One side of the cover sheet was laid on the sheet mold, however, the rest of the cover sheet was kept apart from the sheet mold. Next, the one side of the set of the sheet mold and the cover sheet (“set of the sheets”) was placed on a knife coater having a knife edge that is 150 mm wide. The set of sheets was then moved under the knife edge at the speed of 16 cm/sec (“coating speed”) and the UV curable resin was spread between the sheets at the thickness of 200 μm and coated over the depressions of the sheet mold while air around the mold was entrapped at each depressions. The coating process was carried out in the air at room temperature (about 20-25 degree C.).

Then, a ultraviolet light (Ushio Inc.) was used to irradiate the UV curable resin on the mold sheet through the transparent PET cover sheet with ultraviolet rays of 3450 mJ/cm2. The radiant intensity was measured at the surface of the UV resin layer using an ultraviolet light meter (UV-350 from ORC Manufacturing Co., Ltd.). The UV curable resin polymerized and formed a hardened layer. After polymerization, the transparent PET cover sheet was taken off the mold sheet. The hardened layer was removed from the polypropylene mold by hand. In this manner, an article having concave surfaces (an article having an arranged lattice pattern of concavities) was obtained from the UV curable resin.

Example 2-2

The hardenable fluid contained 20 weight percent polyvinyl alcohol as a water-soluble resin (commercially available under the trade designation KURARY POVAL PVA-217 from Kurary Co., Ltd.) and 80 weight percent distilled water. That is, the hardenable fluid contained 20 weight percent PVA-217 in an aqueous mixture. Using the article having concave surfaces manufactured in Example 2-1 as the second mold, the hardenable fluid was dropped onto the second mold to cover the concavities and then a deaeration process was used to prevent the formation of bubble defects. The atmospheric pressure was reduced to less than 1000 Pa for 15 minutes. After deareation, the hardenable fluid was spread and set at a thickness of 200 micrometer using the knife coater. Then, the hardened layer was obtained by drying the coating layer for two hours in an oven at 60 degree C. and was then overnight at room temperature. After drying, the hardened layer was removed from the second mold. The resulting article made of a polyvinyl alcohol resin had convex surfaces (the article had an arranged lattice pattern of convexities).

Example 2-3

Using a manufacturing method similar to that used in Example 2-1, articles having concave surfaces were obtained by varying the time from coating of the UV curable resin to hardening thereof. The start time of hardening, which is the length of time between coating and hardening, was 0 minute, 30 minutes, or 60 minutes. During any time between coating and hardening, the samples were stored under ambient light.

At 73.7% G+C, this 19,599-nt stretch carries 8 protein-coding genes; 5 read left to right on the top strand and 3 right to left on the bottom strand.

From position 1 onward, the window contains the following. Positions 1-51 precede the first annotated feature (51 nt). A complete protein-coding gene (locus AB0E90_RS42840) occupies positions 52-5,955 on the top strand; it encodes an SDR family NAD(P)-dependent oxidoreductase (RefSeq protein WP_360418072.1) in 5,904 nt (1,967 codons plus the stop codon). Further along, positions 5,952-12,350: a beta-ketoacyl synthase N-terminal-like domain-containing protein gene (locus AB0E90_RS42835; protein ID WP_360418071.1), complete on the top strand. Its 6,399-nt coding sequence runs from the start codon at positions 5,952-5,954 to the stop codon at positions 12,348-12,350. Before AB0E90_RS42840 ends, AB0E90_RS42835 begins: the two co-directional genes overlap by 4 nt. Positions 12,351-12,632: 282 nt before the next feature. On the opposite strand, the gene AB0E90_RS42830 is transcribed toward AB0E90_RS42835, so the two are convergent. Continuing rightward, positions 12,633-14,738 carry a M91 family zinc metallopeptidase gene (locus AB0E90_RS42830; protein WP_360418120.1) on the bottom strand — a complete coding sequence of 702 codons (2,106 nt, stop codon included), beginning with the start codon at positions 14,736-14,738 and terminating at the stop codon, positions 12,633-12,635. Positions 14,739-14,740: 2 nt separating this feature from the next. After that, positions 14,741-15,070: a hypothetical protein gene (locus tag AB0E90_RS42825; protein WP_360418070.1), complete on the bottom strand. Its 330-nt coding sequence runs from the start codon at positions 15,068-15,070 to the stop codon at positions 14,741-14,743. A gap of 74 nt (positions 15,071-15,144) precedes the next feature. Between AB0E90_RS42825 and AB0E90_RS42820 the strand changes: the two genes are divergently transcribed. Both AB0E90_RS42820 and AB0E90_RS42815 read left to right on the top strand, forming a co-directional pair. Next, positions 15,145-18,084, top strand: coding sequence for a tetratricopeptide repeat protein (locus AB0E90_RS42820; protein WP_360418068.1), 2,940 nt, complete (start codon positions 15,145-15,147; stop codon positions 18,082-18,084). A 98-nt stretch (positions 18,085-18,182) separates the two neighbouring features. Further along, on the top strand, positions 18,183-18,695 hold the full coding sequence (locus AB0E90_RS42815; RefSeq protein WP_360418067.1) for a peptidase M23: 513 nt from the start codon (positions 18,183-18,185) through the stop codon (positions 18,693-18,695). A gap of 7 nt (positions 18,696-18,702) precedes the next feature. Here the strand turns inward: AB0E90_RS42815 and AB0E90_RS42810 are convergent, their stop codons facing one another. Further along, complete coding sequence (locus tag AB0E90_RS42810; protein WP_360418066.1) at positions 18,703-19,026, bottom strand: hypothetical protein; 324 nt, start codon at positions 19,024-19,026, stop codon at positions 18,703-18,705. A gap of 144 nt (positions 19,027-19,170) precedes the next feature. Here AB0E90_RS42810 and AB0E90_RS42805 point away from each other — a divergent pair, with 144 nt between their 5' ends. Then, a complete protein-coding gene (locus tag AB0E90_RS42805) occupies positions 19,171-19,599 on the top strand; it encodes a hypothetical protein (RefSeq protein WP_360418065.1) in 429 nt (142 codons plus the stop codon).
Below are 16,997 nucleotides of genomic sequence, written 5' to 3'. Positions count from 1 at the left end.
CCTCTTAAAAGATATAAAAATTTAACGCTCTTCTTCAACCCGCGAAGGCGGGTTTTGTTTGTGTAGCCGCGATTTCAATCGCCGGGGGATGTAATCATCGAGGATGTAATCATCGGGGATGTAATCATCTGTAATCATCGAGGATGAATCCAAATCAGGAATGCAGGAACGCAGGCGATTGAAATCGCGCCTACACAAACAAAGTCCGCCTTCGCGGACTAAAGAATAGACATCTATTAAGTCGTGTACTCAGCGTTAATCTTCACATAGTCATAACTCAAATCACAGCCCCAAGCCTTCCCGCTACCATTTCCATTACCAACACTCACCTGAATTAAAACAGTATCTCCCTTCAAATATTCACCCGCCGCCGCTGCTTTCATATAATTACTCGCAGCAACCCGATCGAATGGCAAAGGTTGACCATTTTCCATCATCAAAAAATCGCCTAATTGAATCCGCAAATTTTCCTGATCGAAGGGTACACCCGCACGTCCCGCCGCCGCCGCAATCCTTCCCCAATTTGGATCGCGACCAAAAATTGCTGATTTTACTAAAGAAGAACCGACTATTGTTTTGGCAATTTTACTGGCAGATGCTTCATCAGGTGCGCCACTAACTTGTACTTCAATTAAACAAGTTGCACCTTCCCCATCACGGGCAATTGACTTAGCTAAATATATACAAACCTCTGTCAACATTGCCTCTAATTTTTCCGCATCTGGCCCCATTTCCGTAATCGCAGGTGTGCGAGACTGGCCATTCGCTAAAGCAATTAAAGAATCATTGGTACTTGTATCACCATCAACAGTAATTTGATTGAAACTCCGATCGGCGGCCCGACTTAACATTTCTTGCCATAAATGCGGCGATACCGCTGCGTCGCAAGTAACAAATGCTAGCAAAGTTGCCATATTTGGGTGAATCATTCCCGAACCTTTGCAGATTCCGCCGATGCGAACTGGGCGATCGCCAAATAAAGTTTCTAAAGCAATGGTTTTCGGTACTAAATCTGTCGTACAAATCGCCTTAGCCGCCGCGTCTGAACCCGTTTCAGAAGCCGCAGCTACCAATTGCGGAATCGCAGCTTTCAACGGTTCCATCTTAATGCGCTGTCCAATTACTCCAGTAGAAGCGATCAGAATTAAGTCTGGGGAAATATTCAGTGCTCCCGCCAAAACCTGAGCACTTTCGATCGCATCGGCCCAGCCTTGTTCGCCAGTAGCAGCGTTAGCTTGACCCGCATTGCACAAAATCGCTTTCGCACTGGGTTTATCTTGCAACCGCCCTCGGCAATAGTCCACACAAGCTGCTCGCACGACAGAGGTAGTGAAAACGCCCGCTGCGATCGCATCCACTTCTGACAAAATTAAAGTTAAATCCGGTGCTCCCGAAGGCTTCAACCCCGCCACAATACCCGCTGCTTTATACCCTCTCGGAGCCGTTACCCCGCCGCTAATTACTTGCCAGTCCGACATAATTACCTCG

The resulting articles having concave surfaces were imaged using a scanning electron microscope (SEM) (VE-7800, Keyence Co., Ltd); the image obtained is hereinafter called a “SEM image”. In the SEM image of the concave surface portions observed substantially vertically above, the maximum diameters of the concave surface portions were measured at five positions. The average value of the measurements was determined to be the average diameter of the concave surfaces.

The following Table 2 shows the relationship between the time from coating to hardening and the average diameter of the concave surfaces for this example.

TABLE 2
Drying Time from
UV temper- coating to Ave.
curable ature, Concentration, Viscosity, hardening, diameter,
resin ° C. weight percent mPa-sec min. micrometers
PVA- 60 20 60000 0 78.7
217 30 78.4
60 78.0

Example 2-4

An article was prepared as described in Example 2-1 except that the mold was varied. More particularly, a nickel mold was used and the shape of the depressions provided in the mold was changed to a square cylinder from a quadrangular pyramid. The square cylinders each had a square bottom shape with each side of the square being 115 μm. The depressions were arranged in a square lattice pattern at pitches of 140 μm. This nickel mold was prepared from a copper plate. Depressions were made on a surface of the copper plate using a cutting machine. Then a surface of the copper plate was oxidized by dipping the copper plate in an oxidizing agent. Then, a nickel layer was formed on the oxidized surface of the copper plate by electroplating. After electroplating, the nickel layer was removed from the copper plate.

FIG. 8 shows a perspective view of the article 31A obtained that had concave surfaces 32A. The article 31A had an arranged pattern of concavities. Each concave surface has a substantially the same shape, and was surrounded by a groove-like portion.

An article having convex surfaces was obtained using the obtained article 31A having concave surfaces as the second mold under the same conditions as those of Example 2-2. FIG. 9 shows a perspective view of the obtained article 61A having convex surfaces 62A (article having an arranged pattern of convexities). Each convex surface has a substantially the same shape, and is surrounded by a wall 63A.

Example 2-5

An article having concave surfaces was prepared using a process similar to that used to prepare Example 2-1 except with a different mold. The depressions in the mold were changed to a quadrangular prismoid from a quadrangular pyramid. The material of mold was a silicone resin sheet made of ELASTSIL M4470 from Wacker Asahikasei Silicone Co., Ltd. The quadrangular prismoid depressions each had a square bottom shape with each side of the square bottom being 25 μm and a square top shape with each side of the square top being 50 μm. The depressions were arranged in a square lattice pattern with pitches of 50 μm. An article having concave surfaces (an article having an arranged lattice pattern of concavities) was manufactured.